Villarreal filed her original answer on May 13, 2016, and moved to dismiss the health care liability claim on September 19, 2016, arguing that Fowler had failed to serve her with an expert report as mandated by chapter 74. Fowler responded that she complied with section 74.351(a)'s expert-report requirement by serving Michael Flynn, Villarreal's prior attorney, with a "Clinical Review, " authored by Shelbie Michaels, MA, LPC-S, before the lawsuit was filed. Fowler's counsel produced an email that he had sent to Flynn on September 4, 2015, which stated, "Michael, [s]ee attached report. I will be filing suit in about two weeks, unless we can come together on a solution." The trial court denied Villarreal's motion to dismiss. Villarreal then filed a motion for rehearing and amended motion to dismiss, arguing that the Clinical Review was no report and that Fowler had failed to serve a curriculum vitae and an expert report from a physician qualified to render an opinion on proximate cause.[1] The trial court specifically denied each ground.

         In her third issue, Villarreal argues that the trial court erred by denying her motion to dismiss Fowler's health care liability claim because, although timely served, the Clinical Review is no report at all. According to Villarreal, the Clinical Review "cannot fairly be said to have been contemplated as a Chapter 74 report" because "[n]othing in the document or the email attaching it put [her] on notice that the instrument being sent was intended to comply with the statute"; the Clinical Review "does not reference the standard of care, breach thereof, or proximate cause" but instead merely "makes a clinical recommendation (to file an ethics complaint) and then suggests that the family consult with an attorney." Fowler responds that the Clinical Review "looks like an expert report and obviously so. At the least, it is a good faith effort."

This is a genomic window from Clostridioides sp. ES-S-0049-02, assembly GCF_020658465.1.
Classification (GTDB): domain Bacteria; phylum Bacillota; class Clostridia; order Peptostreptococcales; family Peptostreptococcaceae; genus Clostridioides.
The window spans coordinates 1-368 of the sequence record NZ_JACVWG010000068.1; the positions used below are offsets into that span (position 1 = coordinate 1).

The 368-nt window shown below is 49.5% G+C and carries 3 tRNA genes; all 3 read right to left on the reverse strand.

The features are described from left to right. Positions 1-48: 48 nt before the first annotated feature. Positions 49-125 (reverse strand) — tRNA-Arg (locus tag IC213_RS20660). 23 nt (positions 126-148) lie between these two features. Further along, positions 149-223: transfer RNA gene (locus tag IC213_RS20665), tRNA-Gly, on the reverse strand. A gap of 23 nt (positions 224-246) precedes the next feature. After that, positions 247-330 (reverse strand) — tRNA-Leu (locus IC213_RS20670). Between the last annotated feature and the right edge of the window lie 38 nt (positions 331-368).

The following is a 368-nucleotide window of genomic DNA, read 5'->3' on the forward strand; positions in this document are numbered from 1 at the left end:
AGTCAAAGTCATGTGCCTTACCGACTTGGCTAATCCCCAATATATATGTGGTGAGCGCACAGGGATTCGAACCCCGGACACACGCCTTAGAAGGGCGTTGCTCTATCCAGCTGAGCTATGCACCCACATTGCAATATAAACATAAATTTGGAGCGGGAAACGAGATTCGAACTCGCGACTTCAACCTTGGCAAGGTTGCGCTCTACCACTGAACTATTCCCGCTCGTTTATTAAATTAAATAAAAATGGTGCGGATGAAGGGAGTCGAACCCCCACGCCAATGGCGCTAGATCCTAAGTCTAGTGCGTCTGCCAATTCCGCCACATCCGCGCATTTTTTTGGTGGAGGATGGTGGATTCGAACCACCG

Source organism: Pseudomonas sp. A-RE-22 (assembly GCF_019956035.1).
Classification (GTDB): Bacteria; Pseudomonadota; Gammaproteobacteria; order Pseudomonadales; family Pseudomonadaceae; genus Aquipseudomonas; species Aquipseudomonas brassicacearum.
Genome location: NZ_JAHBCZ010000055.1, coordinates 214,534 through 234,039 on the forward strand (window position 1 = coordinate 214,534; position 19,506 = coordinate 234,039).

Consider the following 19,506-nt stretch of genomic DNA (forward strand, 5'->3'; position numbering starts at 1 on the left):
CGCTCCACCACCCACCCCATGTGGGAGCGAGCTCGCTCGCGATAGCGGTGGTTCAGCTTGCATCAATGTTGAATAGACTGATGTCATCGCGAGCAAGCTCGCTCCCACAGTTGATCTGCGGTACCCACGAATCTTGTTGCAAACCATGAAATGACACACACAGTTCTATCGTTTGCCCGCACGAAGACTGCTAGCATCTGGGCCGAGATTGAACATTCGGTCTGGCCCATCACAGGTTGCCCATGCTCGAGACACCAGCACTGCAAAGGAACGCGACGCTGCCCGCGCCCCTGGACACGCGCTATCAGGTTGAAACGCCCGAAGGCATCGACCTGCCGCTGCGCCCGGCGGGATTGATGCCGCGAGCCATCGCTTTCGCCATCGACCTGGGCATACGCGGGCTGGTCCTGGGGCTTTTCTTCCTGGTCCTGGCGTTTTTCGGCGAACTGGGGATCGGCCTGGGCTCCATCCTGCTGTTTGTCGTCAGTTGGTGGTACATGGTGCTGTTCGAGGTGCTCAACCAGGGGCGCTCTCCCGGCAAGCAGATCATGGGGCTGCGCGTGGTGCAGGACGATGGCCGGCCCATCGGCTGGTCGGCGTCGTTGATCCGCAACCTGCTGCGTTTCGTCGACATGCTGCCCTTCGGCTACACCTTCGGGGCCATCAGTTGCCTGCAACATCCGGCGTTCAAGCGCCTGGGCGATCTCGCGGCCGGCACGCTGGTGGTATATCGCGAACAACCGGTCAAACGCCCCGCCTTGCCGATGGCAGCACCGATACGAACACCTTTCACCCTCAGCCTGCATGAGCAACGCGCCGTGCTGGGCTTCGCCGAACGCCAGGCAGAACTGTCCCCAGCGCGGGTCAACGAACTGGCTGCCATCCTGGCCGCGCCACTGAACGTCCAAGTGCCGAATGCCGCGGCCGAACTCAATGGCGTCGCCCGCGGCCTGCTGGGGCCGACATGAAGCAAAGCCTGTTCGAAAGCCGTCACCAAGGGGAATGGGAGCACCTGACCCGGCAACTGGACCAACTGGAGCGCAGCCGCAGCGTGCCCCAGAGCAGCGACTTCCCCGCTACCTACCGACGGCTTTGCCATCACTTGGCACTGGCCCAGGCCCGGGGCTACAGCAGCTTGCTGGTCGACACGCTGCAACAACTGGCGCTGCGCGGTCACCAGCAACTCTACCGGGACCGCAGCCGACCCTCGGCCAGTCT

We review a trial court's denial of a motion to dismiss for an abuse of discretion. Polone v. Shearer, 287 S.W.3d 229, 232 (Tex. App.-Fort Worth 2009, no pet.). A trial court abuses its discretion when it acts in an arbitrary or unreasonable manner or without reference to any guiding rules and principles. Downer v. Aquamarine Operators, Inc., 701 S.W.2d 238, 241‒42 (Tex. 1985), cert. denied, 476 U.S. 1159 (1986).

         A plaintiff must serve an expert report for each physician or health care provider against whom a liability claim is asserted. Tex. Civ. Prac. & Rem. Code Ann. § 74.351(a). An expert report is a written report by an expert that provides a fair summary of the expert's opinions regarding the applicable standard of care, the manner in which the care rendered by the physician or health care provider failed to meet the standard, and the causal relationship between that failure and the injury, harm, or damages claimed. Id. ยง 74.351(r)(6). The information in the report does not have to meet the same requirements as evidence offered in a summary-judgment proceeding or at trial, and the report need not marshal all the plaintiff's proof, but it must include the expert's opinions on each ...